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A terrifying psychological thriller by the original writer of Waking the Dead

A freezing winter’s night, and Dr Sophie Lake is disturbed from her dreams by a call from the police. She’s a clinical psychologist, who specialises in sleep disorders, night terrors, and nightmare therapy for victims of PSTD. Something has happened to one of her clients, Gabriel Cody, an army veteran...

Immediately, Sophie is launched on a terrifying journey that will take her from a frozen canal basin in North London, through the deserts of Southern Iraq and the villages of Syria, to her own hidden demons.

Based on the latest neuroscience and psychological understanding of the role of sleep, Sophie has created a form of Lucid Dreaming Therapy, whereby victims of recurrent nightmares can manipulate their dreams and face their hidden demons.

But as she’s warned by her supervisor, Don, blurring the boundaries between fantasy and reality can be dangerous. After two sudden deaths, Sophie’s experiment seems to have gone disastrously wrong. And soon the guilt is haunting her, and she finds herself reliving Gabriel’s nightmare of being pursued by a face with no eyes.

Except, perhaps, the haunting image isn’t so fantastical after all.

For twenty years I’ve been writing TV thrillers which focus not on police procedure, but the psychology of crime investigators, as well as perpetrators and victims. I wrote the first double episode of the first series of BBC’s Emmy Award Winning Waking the Dead, reformatted the second series of the BAFTA winning Sea of Souls, as well as devising and writing most of the undercover series In Deep, and some of the first episodes on The Inspector Lynley Mysteries not based on Elisabeth George’s novels.

For the last few years I’ve been concentrating on non-fiction and journalism. Sleeping Demons is the result. The concept of the novel, and its central heroine, has already received funding from the Wellcome Foundation to develop into a TV series with the company Runaway Fridge. Our consultant is one of the world’s experts on Post Traumatic Stress Syndrome, Sir Simon Wessely.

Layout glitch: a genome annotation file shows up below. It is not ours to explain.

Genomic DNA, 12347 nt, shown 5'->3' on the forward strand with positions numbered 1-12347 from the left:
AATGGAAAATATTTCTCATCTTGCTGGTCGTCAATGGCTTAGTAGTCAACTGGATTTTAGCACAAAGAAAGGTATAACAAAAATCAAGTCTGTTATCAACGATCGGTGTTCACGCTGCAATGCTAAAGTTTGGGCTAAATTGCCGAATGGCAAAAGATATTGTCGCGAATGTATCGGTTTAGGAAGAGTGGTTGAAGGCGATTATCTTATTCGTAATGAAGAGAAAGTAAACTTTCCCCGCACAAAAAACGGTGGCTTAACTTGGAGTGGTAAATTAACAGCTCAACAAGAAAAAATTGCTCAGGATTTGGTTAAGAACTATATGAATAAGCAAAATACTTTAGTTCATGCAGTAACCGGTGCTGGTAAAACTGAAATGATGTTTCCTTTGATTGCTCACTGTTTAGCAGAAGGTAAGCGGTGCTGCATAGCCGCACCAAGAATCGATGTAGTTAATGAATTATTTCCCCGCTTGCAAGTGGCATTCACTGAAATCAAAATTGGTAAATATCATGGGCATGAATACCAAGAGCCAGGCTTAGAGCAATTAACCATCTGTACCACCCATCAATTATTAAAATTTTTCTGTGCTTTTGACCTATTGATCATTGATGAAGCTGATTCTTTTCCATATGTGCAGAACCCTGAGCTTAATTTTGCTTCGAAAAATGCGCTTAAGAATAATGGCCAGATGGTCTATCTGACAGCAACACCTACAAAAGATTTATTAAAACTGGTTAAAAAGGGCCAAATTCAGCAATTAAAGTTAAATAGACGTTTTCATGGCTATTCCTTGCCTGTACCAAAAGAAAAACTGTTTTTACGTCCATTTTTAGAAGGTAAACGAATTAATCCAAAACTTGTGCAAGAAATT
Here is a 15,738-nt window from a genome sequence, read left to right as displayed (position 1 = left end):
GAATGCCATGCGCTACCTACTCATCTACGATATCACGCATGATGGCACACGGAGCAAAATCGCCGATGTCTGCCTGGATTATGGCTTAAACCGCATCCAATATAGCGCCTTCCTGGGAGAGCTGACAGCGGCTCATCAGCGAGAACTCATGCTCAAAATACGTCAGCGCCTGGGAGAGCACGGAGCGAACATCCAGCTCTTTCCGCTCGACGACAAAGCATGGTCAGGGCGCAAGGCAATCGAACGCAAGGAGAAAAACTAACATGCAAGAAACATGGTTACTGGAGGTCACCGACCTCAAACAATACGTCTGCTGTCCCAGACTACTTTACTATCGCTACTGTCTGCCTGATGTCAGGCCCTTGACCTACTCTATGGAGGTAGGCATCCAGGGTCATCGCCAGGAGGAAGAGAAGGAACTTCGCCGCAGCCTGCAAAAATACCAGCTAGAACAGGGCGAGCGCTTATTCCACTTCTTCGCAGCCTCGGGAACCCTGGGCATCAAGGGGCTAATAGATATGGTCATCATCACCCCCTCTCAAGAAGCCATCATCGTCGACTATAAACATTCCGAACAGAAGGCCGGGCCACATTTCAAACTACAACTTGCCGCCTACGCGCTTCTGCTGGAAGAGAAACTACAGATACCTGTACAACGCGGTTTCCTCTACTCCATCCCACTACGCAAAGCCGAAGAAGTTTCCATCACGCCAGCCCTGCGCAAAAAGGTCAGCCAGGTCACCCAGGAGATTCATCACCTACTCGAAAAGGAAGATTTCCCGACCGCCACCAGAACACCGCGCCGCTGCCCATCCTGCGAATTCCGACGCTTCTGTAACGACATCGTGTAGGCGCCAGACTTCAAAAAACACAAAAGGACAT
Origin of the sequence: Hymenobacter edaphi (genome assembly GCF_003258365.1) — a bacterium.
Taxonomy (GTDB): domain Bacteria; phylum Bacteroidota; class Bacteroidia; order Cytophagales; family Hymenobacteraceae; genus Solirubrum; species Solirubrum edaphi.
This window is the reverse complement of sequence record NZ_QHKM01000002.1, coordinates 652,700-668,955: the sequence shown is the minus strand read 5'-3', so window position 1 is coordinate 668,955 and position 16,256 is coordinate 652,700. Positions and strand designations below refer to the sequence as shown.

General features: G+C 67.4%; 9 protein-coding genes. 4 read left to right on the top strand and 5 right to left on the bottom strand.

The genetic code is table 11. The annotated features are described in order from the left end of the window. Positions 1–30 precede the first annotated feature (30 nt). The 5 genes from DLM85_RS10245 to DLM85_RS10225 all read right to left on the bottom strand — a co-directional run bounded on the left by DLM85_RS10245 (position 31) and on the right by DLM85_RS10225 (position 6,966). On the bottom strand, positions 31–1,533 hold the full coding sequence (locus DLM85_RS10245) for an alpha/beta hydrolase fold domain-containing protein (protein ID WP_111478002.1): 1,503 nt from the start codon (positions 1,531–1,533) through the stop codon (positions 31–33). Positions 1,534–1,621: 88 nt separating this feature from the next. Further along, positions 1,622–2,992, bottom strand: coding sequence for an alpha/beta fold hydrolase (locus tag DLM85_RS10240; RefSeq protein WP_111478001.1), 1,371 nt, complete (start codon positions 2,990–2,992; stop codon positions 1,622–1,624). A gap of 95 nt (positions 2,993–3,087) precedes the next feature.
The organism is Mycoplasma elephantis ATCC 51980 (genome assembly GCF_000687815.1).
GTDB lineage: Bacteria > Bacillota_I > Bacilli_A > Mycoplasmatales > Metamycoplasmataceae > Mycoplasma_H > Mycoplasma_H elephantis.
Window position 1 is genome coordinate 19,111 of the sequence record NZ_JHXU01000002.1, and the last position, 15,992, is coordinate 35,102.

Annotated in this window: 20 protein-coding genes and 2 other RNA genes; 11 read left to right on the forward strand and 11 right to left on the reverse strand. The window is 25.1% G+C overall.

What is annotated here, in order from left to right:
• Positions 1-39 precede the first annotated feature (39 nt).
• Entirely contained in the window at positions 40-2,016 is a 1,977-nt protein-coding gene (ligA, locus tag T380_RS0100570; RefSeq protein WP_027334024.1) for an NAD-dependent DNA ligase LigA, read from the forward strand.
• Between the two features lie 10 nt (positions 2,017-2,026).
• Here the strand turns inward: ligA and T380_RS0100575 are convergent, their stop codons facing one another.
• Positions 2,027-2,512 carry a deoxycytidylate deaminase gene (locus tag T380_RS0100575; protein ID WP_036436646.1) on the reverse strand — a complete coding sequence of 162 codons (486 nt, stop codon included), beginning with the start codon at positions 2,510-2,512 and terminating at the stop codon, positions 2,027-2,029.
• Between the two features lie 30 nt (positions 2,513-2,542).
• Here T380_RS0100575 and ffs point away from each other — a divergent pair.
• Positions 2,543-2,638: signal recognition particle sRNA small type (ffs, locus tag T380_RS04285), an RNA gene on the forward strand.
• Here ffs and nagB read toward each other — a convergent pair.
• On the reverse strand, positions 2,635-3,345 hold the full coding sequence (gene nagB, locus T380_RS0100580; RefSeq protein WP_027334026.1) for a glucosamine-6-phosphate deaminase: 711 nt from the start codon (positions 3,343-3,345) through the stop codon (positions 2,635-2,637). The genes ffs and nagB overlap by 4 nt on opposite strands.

Though it has an undertow of myth and dream, this contemporary thriller about London, Iraq and Syria is deeply informed by both current events and the latest scientific research into the mystery of consciousness.

Peter Jukes is a British writer and journalist. Through his TV appearances and regular columns on the Daily Beast, Newsweek, and The New Republic and his lauded Unbound book. Fall of the House of Murdoch, he has become one of the UK’s most authoritative commentators on the phone hacking scandal and modern media. He is also a dramatist for radio and television, whose credits include In Deep, Bad Faith, Waking the Dead and Sea of Souls. His account of living in the modern city, A Shout in the Street (Faber & Faber, 1990) was called ‘a dream of a book’ by John Berger. He lives in London.

A deep breath and she could feel the grip on her wrist. She twisted her arm to break free.

“Sophie. Sophie… Stop fighting. Calm down. It’s only me.”

At the sound of her name, Sophie stopped struggling and looked up at the silhouette above, the curly black hair and with it a rush of associations; Danny playing guitar: his dark sideways glance at her in a bar: black chest hair as he moved above her.

“It’s OK,” he said. “You’re here in bed with me. You’re safe. It’s just the phone.”

On the bedside table, the green L.E.D. on the alarm clock blinked – 4.43 a.m.

Sophie got out of the bed and went over to her pile of clothes where her emergency mobile was buzzing like an angry insect. The nerve ends of her left hand were tingling, but when she held them up to the light her fingers were undamaged, intact. She must have been sleeping on her arm.

Sophie fished out the mobile just in time to miss the call. That was weird. She didn’t recognise the number. It wasn’t the area mental health services. No one else should have that on her emergency mobile number.

Outside, a clatter of metal rails. Lights from the windows of an empty commuter train flickered across a brick wall below - the first train into the city. It must be almost five, Sophie realised. She could barely remember what had woken her up now; only fragments of a dream, like rushes from some unassembled movie.


Some Updated research on Lucid Dreaming

Tuesday, 19 August 2014

Though I've been somewhat distracted by a trial somewhere, and another book that came out of it, I'm now almost out of the legal woods, and have already embarked in extra research for Sleeping Demons: the character background has changed a little, and I've got a much better grip of sleep disorders etc. So here's a tidbit of recent research, which was funded partially by the Wellcome Foundation: and…

The First Quiz - the Face with No Eyes

Monday, 23 September 2013

Welcome, and thanks for signing up for my new psychological thriller, Sleeping DemonsWith access to my shed, you'll be able to see the scientific, psychological and current affairs research which forms the backbone of the narrative. 

But here's the first quiz. 

What is the Face with No Eyes?

First - some background

Lucid Dreaming Therapy

My heroine Dr Sophie Lake…

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